The invention of the television was the work of many individuals in the late 19th and early 20th centuries.
Individuals and corporations competed in various parts of the world to deliver a device that superseded previous technology.
This is widely regarded as the first television demonstration in history.
The subject was Baird's business partner Oliver Hutchinson.
In 1911, Boris Rosing and his student Vladimir Zworykin created a system that used a mechanical mirror-drum scanner to transmit, in Zworykin's words, "very crude images" over wires to the "Braun tube" (cathode ray tube or "CRT") in the receiver.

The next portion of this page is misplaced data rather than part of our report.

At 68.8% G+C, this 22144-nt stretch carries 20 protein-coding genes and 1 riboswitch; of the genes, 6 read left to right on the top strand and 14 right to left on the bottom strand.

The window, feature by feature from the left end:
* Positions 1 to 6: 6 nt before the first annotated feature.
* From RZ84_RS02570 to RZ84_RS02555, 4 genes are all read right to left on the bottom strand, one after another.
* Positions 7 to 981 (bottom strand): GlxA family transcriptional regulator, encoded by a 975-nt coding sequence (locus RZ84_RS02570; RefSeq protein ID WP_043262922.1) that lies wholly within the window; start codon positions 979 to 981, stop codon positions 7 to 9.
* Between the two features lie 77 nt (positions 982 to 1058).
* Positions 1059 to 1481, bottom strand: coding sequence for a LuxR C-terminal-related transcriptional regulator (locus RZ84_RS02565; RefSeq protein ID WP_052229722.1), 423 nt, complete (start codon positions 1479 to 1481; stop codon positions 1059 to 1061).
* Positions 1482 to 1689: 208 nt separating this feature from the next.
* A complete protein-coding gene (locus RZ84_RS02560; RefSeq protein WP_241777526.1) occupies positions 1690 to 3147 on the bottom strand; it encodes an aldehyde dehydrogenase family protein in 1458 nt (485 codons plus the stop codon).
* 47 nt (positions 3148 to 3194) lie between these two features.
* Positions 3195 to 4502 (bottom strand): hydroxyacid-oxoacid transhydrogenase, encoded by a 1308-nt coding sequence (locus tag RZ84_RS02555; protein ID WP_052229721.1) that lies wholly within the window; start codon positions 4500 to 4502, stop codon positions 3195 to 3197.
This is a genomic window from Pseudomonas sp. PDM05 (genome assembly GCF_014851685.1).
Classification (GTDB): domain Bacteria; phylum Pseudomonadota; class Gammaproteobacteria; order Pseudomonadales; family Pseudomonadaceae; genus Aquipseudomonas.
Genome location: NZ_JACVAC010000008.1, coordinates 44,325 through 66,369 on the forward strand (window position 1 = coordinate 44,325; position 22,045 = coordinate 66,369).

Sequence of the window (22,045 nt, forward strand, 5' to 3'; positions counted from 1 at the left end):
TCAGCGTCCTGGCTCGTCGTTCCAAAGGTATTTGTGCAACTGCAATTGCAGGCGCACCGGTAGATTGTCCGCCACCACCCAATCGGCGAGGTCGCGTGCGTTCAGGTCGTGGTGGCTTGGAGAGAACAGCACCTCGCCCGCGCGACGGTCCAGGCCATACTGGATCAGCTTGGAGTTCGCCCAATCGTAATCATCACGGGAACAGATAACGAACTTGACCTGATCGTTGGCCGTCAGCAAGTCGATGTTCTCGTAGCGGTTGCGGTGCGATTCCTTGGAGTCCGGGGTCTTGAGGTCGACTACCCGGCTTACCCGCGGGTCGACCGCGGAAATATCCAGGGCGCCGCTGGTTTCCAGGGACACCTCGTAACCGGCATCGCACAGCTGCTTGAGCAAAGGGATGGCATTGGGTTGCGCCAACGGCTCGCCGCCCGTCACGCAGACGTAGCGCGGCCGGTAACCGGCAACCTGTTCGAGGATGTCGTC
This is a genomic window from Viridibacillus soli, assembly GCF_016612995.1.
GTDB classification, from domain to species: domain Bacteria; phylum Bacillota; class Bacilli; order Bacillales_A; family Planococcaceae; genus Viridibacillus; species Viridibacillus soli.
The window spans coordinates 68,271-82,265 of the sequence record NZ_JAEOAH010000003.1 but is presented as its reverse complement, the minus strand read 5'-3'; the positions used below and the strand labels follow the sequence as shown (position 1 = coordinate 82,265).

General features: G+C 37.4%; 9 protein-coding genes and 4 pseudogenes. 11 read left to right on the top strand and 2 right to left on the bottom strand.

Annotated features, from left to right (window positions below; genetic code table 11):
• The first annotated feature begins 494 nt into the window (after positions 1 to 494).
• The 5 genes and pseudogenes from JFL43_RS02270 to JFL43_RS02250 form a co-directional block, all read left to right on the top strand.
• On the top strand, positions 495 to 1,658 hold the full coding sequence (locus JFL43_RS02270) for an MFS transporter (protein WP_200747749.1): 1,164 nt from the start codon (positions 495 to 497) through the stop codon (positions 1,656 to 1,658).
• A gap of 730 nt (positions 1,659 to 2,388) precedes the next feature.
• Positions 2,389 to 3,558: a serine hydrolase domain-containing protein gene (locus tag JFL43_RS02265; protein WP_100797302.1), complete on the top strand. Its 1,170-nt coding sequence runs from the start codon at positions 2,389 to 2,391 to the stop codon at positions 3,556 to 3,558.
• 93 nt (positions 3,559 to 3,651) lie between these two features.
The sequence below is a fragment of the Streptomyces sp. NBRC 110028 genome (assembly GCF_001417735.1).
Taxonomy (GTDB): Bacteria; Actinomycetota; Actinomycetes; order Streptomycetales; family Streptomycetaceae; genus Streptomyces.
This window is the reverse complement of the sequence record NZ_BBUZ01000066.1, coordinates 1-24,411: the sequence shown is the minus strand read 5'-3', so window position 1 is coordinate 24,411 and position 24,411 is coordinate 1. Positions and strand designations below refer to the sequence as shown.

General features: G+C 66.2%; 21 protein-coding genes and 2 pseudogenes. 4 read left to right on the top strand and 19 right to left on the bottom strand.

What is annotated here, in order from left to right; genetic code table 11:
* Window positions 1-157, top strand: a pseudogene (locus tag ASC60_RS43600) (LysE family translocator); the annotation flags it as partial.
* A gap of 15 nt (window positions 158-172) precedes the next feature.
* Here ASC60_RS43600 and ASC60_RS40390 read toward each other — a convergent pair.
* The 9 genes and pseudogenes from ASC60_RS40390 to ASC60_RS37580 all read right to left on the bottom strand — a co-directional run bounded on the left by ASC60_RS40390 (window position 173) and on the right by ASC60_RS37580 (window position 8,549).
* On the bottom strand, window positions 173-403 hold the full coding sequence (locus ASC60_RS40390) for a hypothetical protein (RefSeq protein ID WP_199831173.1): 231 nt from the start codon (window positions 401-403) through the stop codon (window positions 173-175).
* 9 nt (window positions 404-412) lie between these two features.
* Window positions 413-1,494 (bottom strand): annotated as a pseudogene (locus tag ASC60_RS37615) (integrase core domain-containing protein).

Moving images were not possible because, in the scanner, "the sensitivity was not enough and the selenium cell was very laggy".Although he never built a working model of the system, variations of Nipkow's spinning-disk "image rasterizer" became exceedingly common.Constantin Perskyi had coined the word television in a paper read to the International Electricity Congress at the International World Fair in Paris on August 24, 1900.Baird's system used the Nipkow disk for both scanning the image and displaying it.A bright light shining through a spinning Nipkow disk set with lenses projected a bright spot of light that swept across the subject.Many were compelled to capitalize on the invention and make profit, while some wanted to change the world through visual and audio communication technology.Facsimile transmission systems pioneered methods of mechanically scanning graphics in the early 19th century.The Scottish inventor Alexander Bain introduced the facsimile machine between 18.The English physicist Frederick Bakewell demonstrated a working laboratory version in 1851.The brightness of the neon lamp was varied in proportion to the brightness of each spot on the image.As each hole in the disk passed by, one scan line of the image was reproduced.